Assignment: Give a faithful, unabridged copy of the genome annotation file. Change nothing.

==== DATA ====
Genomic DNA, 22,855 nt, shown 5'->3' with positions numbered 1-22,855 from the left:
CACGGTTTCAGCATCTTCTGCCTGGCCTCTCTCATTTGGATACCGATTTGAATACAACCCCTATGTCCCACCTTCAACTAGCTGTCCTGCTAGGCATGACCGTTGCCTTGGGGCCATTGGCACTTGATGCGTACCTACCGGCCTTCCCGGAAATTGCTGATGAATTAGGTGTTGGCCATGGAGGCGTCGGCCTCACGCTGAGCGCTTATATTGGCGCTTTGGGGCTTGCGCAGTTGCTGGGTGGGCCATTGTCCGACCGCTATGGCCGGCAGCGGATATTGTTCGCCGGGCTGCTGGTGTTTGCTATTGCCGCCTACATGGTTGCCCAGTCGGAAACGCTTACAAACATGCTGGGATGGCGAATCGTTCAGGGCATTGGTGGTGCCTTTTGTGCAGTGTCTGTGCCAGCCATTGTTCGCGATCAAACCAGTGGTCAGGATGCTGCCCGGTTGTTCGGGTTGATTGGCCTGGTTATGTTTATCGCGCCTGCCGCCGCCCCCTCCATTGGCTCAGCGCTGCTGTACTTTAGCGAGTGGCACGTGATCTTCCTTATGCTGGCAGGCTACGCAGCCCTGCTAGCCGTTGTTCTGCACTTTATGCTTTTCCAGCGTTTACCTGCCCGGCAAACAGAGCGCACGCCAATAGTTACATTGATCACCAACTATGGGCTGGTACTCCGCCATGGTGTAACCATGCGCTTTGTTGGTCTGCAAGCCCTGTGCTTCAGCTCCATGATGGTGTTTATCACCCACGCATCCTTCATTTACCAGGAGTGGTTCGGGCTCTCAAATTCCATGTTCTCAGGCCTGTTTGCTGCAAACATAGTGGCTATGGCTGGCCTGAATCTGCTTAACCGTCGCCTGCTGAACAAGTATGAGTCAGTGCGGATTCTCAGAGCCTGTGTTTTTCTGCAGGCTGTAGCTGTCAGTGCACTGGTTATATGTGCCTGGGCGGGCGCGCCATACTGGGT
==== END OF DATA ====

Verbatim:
Genomic DNA, 22,855 nt, shown 5'->3' with positions numbered 1-22,855 from the left:
CACGGTTTCAGCATCTTCTGCCTGGCCTCTCTCATTTGGATACCGATTTGAATACAACCCCTATGTCCCACCTTCAACTAGCTGTCCTGCTAGGCATGACCGTTGCCTTGGGGCCATTGGCACTTGATGCGTACCTACCGGCCTTCCCGGAAATTGCTGATGAATTAGGTGTTGGCCATGGAGGCGTCGGCCTCACGCTGAGCGCTTATATTGGCGCTTTGGGGCTTGCGCAGTTGCTGGGTGGGCCATTGTCCGACCGCTATGGCCGGCAGCGGATATTGTTCGCCGGGCTGCTGGTGTTTGCTATTGCCGCCTACATGGTTGCCCAGTCGGAAACGCTTACAAACATGCTGGGATGGCGAATCGTTCAGGGCATTGGTGGTGCCTTTTGTGCAGTGTCTGTGCCAGCCATTGTTCGCGATCAAACCAGTGGTCAGGATGCTGCCCGGTTGTTCGGGTTGATTGGCCTGGTTATGTTTATCGCGCCTGCCGCCGCCCCCTCCATTGGCTCAGCGCTGCTGTACTTTAGCGAGTGGCACGTGATCTTCCTTATGCTGGCAGGCTACGCAGCCCTGCTAGCCGTTGTTCTGCACTTTATGCTTTTCCAGCGTTTACCTGCCCGGCAAACAGAGCGCACGCCAATAGTTACATTGATCACCAACTATGGGCTGGTACTCCGCCATGGTGTAACCATGCGCTTTGTTGGTCTGCAAGCCCTGTGCTTCAGCTCCATGATGGTGTTTATCACCCACGCATCCTTCATTTACCAGGAGTGGTTCGGGCTCTCAAATTCCATGTTCTCAGGCCTGTTTGCTGCAAACATAGTGGCTATGGCTGGCCTGAATCTGCTTAACCGTCGCCTGCTGAACAAGTATGAGTCAGTGCGGATTCTCAGAGCCTGTGTTTTTCTGCAGGCTGTAGCTGTCAGTGCACTGGTTATATGTGCCTGGGCGGGCGCGCCATACTGGGT